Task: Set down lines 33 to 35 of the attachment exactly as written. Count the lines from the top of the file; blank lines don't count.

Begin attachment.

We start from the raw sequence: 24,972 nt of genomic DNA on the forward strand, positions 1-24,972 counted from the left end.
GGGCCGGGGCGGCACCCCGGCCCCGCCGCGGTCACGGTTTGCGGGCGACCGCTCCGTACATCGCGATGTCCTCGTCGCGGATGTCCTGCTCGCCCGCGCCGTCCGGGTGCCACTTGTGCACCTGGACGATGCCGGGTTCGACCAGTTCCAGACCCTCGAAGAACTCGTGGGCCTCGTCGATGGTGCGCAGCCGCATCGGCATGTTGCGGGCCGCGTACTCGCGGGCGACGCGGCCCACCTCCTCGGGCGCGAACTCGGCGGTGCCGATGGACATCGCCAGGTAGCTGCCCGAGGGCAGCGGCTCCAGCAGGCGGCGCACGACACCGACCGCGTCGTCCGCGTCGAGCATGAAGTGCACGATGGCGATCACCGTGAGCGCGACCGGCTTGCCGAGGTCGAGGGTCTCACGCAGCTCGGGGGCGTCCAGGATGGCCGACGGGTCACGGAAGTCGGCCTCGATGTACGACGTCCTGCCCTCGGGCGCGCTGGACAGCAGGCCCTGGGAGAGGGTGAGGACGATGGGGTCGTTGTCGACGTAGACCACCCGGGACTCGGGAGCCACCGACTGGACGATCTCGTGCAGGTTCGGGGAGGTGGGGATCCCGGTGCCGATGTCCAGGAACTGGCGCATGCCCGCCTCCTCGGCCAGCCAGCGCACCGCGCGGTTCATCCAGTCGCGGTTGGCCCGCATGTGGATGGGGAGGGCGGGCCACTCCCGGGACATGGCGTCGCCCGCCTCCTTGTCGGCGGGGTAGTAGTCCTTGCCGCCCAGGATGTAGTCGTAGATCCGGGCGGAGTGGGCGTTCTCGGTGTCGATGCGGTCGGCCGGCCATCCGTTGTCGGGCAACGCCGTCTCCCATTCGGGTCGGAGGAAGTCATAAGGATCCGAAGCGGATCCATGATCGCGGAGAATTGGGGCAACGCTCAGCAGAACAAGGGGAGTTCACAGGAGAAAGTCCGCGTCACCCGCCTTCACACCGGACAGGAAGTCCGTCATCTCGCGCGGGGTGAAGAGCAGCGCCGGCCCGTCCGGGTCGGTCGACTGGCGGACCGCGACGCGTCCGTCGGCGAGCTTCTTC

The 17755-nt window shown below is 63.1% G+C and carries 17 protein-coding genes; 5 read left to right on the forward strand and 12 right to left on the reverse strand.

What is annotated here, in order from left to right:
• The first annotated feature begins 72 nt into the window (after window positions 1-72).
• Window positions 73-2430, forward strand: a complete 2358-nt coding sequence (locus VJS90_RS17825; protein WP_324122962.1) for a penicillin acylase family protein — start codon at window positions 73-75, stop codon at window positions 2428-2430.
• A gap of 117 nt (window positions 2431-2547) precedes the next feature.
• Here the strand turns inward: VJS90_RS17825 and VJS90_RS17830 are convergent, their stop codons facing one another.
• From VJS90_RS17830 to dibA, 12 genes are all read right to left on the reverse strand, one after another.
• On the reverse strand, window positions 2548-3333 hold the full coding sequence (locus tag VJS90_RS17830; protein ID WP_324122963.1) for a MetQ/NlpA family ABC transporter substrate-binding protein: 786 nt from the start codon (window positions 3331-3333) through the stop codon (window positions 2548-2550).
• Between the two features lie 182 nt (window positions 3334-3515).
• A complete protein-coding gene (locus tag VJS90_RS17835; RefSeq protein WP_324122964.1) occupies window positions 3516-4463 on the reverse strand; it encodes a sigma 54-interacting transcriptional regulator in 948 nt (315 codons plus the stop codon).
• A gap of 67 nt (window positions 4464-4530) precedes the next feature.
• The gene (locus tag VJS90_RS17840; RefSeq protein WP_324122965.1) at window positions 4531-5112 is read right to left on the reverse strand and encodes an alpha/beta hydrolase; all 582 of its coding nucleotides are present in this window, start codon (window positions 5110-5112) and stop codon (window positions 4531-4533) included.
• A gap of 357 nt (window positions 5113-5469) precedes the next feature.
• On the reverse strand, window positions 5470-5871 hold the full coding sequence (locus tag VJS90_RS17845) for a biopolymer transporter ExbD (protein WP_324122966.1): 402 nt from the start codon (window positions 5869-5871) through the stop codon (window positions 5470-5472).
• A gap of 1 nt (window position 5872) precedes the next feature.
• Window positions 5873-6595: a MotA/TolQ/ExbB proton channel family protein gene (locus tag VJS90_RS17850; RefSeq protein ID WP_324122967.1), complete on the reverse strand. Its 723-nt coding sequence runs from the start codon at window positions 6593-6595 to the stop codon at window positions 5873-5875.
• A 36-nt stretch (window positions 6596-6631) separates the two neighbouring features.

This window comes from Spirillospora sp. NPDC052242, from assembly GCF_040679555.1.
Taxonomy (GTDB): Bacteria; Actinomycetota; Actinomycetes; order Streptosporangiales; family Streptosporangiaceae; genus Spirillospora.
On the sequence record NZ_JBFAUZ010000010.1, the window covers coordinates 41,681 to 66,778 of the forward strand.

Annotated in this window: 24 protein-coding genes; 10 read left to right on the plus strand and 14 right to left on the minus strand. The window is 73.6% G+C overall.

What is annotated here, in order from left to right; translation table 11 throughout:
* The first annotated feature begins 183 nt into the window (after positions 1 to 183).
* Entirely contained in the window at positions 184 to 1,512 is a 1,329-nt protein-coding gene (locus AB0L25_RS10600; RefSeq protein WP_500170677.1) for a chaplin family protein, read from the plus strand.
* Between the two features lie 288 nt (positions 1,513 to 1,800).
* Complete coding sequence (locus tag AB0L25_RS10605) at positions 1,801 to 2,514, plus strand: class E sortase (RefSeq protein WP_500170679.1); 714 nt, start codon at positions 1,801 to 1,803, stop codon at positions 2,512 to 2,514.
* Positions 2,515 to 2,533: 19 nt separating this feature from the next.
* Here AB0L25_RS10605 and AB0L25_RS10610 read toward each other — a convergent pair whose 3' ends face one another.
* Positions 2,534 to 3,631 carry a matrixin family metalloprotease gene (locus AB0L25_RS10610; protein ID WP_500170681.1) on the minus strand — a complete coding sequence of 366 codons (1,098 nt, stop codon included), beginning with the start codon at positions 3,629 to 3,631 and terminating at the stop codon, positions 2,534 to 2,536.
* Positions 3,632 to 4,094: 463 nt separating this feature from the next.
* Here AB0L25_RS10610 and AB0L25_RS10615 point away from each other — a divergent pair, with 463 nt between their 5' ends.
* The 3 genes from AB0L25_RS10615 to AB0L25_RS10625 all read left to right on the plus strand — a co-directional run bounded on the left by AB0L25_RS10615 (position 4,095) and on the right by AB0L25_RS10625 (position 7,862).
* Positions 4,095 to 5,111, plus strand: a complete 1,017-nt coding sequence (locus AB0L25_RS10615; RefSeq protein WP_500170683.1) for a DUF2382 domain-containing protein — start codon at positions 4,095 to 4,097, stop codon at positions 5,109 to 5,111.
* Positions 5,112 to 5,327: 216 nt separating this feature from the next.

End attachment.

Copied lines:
* Here AB0L25_RS10610 and AB0L25_RS10615 point away from each other — a divergent pair, with 463 nt between their 5' ends.
* The 3 genes from AB0L25_RS10615 to AB0L25_RS10625 all read left to right on the plus strand — a co-directional run bounded on the left by AB0L25_RS10615 (position 4,095) and on the right by AB0L25_RS10625 (position 7,862).
* Positions 4,095 to 5,111, plus strand: a complete 1,017-nt coding sequence (locus AB0L25_RS10615; RefSeq protein WP_500170683.1) for a DUF2382 domain-containing protein — start codon at positions 4,095 to 4,097, stop codon at positions 5,109 to 5,111.